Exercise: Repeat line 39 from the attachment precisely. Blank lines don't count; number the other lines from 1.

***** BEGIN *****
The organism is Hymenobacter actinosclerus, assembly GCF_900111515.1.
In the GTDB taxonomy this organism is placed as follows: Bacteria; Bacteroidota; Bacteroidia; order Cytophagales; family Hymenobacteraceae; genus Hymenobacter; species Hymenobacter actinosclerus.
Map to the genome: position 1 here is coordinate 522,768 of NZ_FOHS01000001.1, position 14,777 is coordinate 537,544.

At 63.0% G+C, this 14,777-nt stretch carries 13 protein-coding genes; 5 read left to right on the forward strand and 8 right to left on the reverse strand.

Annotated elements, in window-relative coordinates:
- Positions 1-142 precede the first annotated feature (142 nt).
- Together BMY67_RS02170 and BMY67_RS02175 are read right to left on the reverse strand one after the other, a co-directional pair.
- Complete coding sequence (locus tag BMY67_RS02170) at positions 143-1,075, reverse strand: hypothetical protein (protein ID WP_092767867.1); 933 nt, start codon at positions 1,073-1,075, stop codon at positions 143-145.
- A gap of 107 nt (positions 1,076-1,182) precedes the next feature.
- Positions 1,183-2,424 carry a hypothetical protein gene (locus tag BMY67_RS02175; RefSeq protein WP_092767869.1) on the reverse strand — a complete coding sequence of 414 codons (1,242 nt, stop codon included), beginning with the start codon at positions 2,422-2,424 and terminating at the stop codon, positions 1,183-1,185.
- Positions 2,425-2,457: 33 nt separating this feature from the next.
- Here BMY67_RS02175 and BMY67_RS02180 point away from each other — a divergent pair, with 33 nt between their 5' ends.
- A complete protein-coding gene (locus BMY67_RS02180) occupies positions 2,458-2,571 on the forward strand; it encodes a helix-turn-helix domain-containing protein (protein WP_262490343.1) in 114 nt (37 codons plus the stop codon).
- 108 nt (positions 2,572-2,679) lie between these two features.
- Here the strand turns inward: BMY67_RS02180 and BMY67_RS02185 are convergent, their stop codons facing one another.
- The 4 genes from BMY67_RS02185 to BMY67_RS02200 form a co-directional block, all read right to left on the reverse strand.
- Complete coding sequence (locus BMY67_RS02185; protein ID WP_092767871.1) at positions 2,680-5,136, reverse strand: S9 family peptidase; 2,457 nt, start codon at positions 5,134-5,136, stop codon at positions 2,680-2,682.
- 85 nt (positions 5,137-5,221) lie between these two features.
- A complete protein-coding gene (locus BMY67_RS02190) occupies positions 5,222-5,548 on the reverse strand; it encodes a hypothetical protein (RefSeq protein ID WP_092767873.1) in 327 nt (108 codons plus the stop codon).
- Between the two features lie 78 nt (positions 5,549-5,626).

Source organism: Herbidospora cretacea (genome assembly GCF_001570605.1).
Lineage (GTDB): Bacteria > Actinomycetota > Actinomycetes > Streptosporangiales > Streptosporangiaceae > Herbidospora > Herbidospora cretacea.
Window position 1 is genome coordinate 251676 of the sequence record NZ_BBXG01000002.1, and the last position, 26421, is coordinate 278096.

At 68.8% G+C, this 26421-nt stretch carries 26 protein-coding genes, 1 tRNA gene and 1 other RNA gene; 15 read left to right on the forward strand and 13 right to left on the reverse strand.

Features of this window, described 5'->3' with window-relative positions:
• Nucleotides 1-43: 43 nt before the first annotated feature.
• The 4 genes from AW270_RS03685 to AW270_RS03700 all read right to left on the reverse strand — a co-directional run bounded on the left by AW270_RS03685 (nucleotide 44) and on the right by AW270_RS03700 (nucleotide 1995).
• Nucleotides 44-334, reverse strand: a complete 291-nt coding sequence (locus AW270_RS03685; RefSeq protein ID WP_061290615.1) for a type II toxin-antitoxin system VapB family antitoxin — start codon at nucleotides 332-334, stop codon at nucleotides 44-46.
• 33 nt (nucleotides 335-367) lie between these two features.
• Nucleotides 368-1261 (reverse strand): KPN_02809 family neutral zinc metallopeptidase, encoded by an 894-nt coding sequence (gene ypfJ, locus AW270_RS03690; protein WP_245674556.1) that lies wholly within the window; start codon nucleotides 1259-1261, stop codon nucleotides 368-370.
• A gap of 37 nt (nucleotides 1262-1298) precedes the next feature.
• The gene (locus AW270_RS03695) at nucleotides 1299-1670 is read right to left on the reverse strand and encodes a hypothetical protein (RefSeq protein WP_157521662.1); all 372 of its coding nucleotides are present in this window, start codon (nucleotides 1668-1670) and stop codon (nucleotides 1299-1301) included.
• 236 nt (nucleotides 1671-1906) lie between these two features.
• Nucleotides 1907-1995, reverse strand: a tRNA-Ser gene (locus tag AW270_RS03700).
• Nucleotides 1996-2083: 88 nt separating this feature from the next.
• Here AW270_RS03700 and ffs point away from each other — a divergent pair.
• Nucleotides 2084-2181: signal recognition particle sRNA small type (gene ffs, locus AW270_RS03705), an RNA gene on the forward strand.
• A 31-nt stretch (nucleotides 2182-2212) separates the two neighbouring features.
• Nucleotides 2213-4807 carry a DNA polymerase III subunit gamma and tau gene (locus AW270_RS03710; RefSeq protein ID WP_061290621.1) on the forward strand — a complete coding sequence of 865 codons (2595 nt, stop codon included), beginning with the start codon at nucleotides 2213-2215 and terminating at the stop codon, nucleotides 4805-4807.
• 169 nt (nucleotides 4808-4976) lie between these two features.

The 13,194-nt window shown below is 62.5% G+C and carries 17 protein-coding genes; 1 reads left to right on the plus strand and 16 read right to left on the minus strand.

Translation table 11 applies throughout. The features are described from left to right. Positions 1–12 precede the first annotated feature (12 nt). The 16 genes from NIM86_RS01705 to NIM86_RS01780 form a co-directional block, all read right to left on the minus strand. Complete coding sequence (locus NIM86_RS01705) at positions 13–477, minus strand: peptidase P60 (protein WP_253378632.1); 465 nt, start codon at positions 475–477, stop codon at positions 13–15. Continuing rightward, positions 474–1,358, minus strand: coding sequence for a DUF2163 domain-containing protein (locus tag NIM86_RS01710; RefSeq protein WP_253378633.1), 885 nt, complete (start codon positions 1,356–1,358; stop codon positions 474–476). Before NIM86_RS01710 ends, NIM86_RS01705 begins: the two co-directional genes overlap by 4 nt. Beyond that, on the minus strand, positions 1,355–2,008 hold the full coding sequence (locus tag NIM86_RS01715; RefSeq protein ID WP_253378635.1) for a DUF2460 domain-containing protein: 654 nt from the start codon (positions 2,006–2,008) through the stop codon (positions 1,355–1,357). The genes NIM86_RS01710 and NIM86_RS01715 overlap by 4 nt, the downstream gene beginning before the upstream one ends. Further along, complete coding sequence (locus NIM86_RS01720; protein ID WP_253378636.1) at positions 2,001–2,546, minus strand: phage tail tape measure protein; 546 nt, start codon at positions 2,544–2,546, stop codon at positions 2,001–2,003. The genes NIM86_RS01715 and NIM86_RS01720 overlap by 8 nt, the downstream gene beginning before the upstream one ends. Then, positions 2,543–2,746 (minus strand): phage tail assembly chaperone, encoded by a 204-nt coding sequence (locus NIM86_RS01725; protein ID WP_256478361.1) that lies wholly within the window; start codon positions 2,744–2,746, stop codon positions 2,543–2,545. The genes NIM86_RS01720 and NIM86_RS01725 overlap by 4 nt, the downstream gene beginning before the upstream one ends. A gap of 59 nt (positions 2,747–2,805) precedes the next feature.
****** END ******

• Nucleotides 2213-4807 carry a DNA polymerase III subunit gamma and tau gene (locus AW270_RS03710; RefSeq protein ID WP_061290621.1) on the forward strand — a complete coding sequence of 865 codons (2595 nt, stop codon included), beginning with the start codon at nucleotides 2213-2215 and terminating at the stop codon, nucleotides 4805-4807.